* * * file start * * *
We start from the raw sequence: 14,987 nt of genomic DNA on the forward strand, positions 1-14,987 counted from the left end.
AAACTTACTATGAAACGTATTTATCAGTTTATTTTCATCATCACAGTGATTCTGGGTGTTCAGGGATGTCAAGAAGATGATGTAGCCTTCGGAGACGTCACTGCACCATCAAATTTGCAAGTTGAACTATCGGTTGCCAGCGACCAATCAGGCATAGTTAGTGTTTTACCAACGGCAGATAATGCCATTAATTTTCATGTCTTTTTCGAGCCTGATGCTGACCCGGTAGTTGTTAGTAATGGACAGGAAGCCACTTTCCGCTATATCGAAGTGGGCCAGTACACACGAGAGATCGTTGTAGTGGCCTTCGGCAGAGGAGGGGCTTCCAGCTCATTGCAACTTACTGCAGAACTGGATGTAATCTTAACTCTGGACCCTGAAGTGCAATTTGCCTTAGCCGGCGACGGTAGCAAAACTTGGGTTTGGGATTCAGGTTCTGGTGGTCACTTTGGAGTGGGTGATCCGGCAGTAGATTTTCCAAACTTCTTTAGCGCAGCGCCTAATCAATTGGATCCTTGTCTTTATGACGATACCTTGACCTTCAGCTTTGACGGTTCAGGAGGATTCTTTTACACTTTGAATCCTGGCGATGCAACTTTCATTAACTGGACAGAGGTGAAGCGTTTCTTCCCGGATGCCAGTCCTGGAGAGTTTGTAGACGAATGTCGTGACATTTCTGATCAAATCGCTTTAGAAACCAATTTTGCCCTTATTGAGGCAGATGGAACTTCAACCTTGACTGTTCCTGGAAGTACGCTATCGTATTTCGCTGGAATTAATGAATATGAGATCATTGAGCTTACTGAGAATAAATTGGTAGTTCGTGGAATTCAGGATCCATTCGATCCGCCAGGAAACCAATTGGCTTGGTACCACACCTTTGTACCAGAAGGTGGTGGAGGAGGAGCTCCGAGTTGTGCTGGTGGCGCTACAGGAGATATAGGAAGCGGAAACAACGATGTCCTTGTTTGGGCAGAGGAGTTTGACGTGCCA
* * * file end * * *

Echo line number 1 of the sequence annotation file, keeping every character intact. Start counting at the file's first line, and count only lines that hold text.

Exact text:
We start from the raw sequence: 14,987 nt of genomic DNA on the forward strand, positions 1-14,987 counted from the left end.